Step Up You Capacity- Fashola Challenges Nigerian Engineers 

Nigeria's Minister of Power, Works and Housing, Babatunde Raji Fashola, has challenged the country's Engineers to take a long, hard look in the mirror and step up their game.

According to Mr. Hakeem Bello who is the Special Adviser on Communications to the Minister, Fashola charged homegrown Engineers to improve their capacity in order to fill in the void in the country's infrastructure terrain.

The press statement from the spokesperson of the Ministry of Power, Works and Housing is reproduced below:

The Minister of Power, Works and Housing, Mr. Babatunde Fashola SAN, has called on Nigerian engineers to stand up and fill the vacuum currently existing in the construction industry saying it was because of such vacuum that foreign construction firms now dominate the nation’s infrastructure development.

Fashola, who spoke while hosting the President and other Executive Committee members of the Nigerian Society of Engineers at the Ministry’s headquarters in Abuja, urged them to develop capacity that would enable them handle the nation’s infrastructure development saying the country needs them at this period of national development.

He told the members, led by their President, “There is a vacuum and unless we honestly stand up and accept that there is indeed a vacuum and look in the mirror and tell ourselves honestly that we don’t like what we see, it will not change”, adding that there were hardly any Nigerian firm that could effectively take on any big construction in the country.

“I can tell you from experience if we are talking of rail, how many Nigerian firms design rail? I looked and I advertised when I wanted to start my rail project as Governor of Lagos and there was no response from any Nigerian firm. We advertised. Some of the biggest construction firms that I spoke to at the time said they don’t construct rail”, he said.

Pointing out that the foreign companies doing business in the country were not government owned, Fashola urged the engineers that the first step to building capacity was to first recognise the limitations, adding, “While we point fingers at government we must point those fingers also at ourselves; and that is why I said we must look in the mirror”.

Noting that the foreign private companies that do business in the country and out-compete the local firms get their funding into the system from their countries’ Export and Import loans, the Minister said the Nigerian Government could also negotiate such loans for the local engineers including the conditions.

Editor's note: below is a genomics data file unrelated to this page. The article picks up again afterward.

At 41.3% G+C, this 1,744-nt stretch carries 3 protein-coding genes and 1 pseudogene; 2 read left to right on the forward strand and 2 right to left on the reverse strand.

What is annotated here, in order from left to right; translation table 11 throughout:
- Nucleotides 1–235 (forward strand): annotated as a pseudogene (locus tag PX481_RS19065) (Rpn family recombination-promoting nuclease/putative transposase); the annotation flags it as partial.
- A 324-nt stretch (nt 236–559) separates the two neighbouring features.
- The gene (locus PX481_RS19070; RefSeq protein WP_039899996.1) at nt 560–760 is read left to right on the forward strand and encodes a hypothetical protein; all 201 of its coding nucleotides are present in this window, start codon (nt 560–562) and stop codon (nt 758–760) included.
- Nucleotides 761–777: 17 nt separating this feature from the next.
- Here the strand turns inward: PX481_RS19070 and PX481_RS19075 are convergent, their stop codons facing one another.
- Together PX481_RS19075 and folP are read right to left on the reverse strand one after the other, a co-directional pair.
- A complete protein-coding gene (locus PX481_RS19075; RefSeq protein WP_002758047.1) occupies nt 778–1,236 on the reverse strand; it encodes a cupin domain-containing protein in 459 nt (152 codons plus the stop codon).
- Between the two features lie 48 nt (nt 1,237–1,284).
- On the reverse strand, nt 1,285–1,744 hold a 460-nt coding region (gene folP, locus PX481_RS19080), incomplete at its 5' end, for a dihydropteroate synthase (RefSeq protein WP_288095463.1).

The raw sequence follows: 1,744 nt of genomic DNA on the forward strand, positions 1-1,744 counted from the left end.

“These are the kinds of funds the Chinese companies bring into Nigeria and it is true that there are conditions tied to those loans but they are conditions we can also negotiate”, he said adding that some of the countries cited by the Society’s President during his opening remarks were those that either have had a long history of development or good maintenance culture.

Fashola, who also expressed dismay that the engineers were not involved in building the nation’s airports, added, “I have just come here. All of you were here when the airports were being put up, did they advertise them, did Nigerian firms bid for the design, did Nigerian firms bid for the supervision?”

Recalling that as Governor of Lagos State, he used the Nigerian Society of Engineers to supervise all housing projects in the State, Fashola declared, “Any serious government that wants to do infrastructure, that wants to turn peoples life around, that wants to seek development and invest in infrastructure, must take its engineers serious but the engineers must step up the capacity”. 

“If the equities were equal, clearly I would choose a Nigerian firm”, he said pointing out that as a matter of principle, Government has excluded foreign firms from competing for N250 million works in the country.

He cited, as demonstration of the commitment of government to look inwards, the laid down rule in the National Housing Programme whereby all the Housing materials that could be made in the country would not be imported while any of those materials brought in would not be used in any of the construction sites, but urged the engineers to step up and develop capacity.